Published April 26, 2018 in Warp & Woof
Who Am I, and How Did I Get Here?
Rare Reflection on Origins and Motivation
What is my earliest childhood memory? It’s hard to say. Experiences from early childhood can sometimes be counterfeit. But one that I identified years ago, when my parents were still alive to confirm its authenticity, is standing in our driveway on a warm summer day, looking at the sun glinting off a sparkling two-tone green 1950 Chevrolet.
Both Dad and Mom agreed, as the memory flashed unexpectedly into my consciousness, it must have been when we had just gotten a new car – right about the time of my third birthday. My mind’s eye saw not only the car, but the red brick house on one side, the side door to the kitchen, the green grass of the front yard. It was real to me. No photograph was found, and the family photo album was intact at that point. Why did it appear to me just then?
Had the memory been somehow implanted earlier by my parents? Or, was it truly experienced, suddenly disgorged from my subconscious? Does it matter?
Here to Please
Pleasing my mother and father was one of my most important goals in early self-awareness. I remember the emotional distress of that struggle (especially pleasing my father). I remember my mother being forced to “run interference” between my father and me from a very early age. I had no siblings. A fils unique has a special burden since his parents’ entire legacy is embodied in him! Yet, he also has the advantage of a simple family structure to master. He is there to please his parents, full stop.
I don’t remember any pain in childhood. Anxiety, for sure. But, actual physical pain, no. If asked today, I’d say my childhood was a privileged and comfortable one. Yet, another early memory (vague compared to the car in the driveway) is my mother telling ME, age 4 or 5, that it was wrong of my father to spank me — although I don’t remember the spanking.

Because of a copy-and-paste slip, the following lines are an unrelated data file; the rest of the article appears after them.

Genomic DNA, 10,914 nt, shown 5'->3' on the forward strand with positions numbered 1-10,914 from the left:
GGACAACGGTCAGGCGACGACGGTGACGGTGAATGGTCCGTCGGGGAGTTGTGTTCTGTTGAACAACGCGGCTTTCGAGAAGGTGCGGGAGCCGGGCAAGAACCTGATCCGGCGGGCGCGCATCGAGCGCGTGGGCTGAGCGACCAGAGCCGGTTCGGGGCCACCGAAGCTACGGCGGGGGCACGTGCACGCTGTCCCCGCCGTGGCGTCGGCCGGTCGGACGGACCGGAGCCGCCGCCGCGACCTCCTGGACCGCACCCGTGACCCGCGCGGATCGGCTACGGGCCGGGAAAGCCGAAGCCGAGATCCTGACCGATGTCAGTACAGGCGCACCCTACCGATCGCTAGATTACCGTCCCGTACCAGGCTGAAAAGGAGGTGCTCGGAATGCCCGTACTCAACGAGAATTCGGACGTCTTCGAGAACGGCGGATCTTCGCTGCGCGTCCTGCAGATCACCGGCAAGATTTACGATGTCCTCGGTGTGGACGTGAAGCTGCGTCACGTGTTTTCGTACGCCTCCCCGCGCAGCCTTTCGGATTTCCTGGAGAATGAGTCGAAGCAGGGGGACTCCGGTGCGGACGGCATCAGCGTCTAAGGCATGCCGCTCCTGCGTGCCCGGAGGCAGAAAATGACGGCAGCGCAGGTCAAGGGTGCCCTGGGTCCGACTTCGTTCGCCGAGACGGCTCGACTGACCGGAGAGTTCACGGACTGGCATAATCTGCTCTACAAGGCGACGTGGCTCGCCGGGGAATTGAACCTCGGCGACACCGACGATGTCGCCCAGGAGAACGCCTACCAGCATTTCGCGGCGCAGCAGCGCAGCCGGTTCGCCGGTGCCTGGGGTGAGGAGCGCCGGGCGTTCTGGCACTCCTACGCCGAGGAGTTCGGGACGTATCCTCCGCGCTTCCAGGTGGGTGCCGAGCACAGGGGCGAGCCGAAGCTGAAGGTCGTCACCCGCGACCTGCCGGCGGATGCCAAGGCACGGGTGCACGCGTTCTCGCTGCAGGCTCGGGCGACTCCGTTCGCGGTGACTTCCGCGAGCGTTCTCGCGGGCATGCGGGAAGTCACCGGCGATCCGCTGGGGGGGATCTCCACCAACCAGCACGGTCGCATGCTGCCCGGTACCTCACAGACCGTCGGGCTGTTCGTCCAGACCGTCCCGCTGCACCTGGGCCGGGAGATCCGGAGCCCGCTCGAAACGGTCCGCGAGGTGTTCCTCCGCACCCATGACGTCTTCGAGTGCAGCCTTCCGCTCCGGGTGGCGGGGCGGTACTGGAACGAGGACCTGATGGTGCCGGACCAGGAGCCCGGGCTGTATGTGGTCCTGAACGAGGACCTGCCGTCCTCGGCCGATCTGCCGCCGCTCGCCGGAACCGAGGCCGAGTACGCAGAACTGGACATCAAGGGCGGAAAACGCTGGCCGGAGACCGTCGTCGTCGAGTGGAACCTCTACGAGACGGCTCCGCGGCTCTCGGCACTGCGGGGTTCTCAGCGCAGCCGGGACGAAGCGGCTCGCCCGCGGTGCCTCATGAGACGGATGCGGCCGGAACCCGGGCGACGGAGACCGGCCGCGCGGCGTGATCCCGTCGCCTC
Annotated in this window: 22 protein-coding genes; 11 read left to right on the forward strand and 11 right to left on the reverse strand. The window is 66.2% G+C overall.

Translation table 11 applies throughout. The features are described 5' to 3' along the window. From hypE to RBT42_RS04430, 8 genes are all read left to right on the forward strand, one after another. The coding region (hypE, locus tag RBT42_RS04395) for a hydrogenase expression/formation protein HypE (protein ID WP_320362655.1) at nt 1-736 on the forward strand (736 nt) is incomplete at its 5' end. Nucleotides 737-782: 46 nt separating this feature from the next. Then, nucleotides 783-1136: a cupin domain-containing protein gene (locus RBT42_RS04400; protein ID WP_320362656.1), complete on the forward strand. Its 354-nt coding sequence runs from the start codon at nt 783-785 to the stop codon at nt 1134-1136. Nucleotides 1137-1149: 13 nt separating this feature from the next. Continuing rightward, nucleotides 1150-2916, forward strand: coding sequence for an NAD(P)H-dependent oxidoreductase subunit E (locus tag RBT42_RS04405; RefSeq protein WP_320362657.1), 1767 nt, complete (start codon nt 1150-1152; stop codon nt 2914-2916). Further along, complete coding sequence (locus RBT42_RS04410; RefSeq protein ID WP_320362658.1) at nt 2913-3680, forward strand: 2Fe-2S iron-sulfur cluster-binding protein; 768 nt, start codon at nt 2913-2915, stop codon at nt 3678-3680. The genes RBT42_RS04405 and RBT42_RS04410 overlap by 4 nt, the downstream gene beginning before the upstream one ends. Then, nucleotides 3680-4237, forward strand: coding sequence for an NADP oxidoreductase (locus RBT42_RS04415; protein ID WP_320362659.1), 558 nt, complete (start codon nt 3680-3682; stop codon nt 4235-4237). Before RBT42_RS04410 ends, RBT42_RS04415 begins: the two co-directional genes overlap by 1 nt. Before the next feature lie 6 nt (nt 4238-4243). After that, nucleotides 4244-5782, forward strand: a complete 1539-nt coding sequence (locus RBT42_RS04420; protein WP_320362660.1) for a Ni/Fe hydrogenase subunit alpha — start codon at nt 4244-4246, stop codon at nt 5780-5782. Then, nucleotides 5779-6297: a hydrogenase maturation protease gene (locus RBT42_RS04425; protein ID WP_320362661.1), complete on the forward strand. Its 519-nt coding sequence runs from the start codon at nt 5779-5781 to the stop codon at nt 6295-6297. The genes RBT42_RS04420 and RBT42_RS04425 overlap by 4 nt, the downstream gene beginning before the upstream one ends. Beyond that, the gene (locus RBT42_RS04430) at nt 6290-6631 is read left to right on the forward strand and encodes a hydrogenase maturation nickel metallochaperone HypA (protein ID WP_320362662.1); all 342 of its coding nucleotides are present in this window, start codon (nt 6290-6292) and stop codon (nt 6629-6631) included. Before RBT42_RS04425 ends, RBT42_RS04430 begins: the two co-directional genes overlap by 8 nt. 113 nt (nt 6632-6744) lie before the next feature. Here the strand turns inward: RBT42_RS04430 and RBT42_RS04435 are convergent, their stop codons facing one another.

As I grew older, loneliness became palpable. Another bit of collateral damage from singleton status? Again, it was emotional rather than physical pain. There was always a wall between me and my neighborhood and school friends, even between my cousins and me (three of them my age). The cousins had different parents — and siblings. I retained no connections in adulthood with any childhood friends, and little with the cousins for that matter (except for polite Christmas cards).
As I progressed through school, the drive to please was seamlessly transferred from parents to teachers. I did well. My learning style seemed to favor logical discourse, more than analytical experiment. Sciences were okay, especially physics and astronomy, but math needed to stop before it got too abstract – no calculus for me. People did interest me, however, and studying their behavior was fun. I loved to draw, then write. Mostly, I drew cars but wrote about people.
There were conflicts. I believe I was bullied – but, do not remember details or assailants. Again, don’t remember pain, only anxiety. I relied on authority figures to protect me from bullies. It usually worked.
The Sundwicks and the Chambers
Extended family filled the void left from limited immediate family. The Sundwick clan, especially, was a powerful force. They came from Swedish-speaking Finland in the late nineteenth century, settling in Michigan’s Keeweenaw Peninsula – Houghton and Hancock, the UP “copper country.” My paternal grandfather was a piano tuner by trade, and violin maker by art. He sold his violins in the area, and several have been recovered by the family. He had eight children — my five aunts, my dad, Uncle Bob, and a third boy, David (who died in my childhood, never knew him well).
The Chambers family of Wisconsin, by contrast, was largely a mystery to me. My mother told me of her eleven siblings (yes!) and itinerate Methodist minister father (circuit riding?). But, she left her family when she married my dad. I’ve had no contact with any of the Chambers family, not in childhood, not in adulthood. One sister-in-law showed up only at Mom’s funeral in 2007. It was a very sad story. Why?
My mom and dad met during World War II in Detroit – the war industry (nee automobile) employing both. My father had an occupational deferment as an engineer. Mom felt she was “adopted” by the overbearing Sundwicks; did her own family even miss her? What dark stories lay under the surface?
The Sundwick family dynamics placed the two oldest sisters and my father as titular (but squabbling) family heads. The younger siblings were always the “children” – this seems to have taken a toll on Uncle Bob, in particular.
Family hierarchies tend to last a lifetime. Four of the eight children died early, by my reckoning. One survives (she’s 95). My father’s two youngest sisters, especially, tended to portray Dad as a demi-god. He was revered, and fawned over, by both. Uncle Bob, on the other hand, was generally ignored – his contributions minimized. He died early of heart disease. His brother David had died even earlier, after crippling war injuries sustained in the Pacific. I knew him only as wheelchair-bound. But, it was cancer that killed him.
In 1953, when I was not yet six, we moved from Dearborn to Flint. We lived only a few blocks from Uncle Bob and his family of three kids. Flint seemed to me like “Sundwick City.” My mother wasn’t happy about it.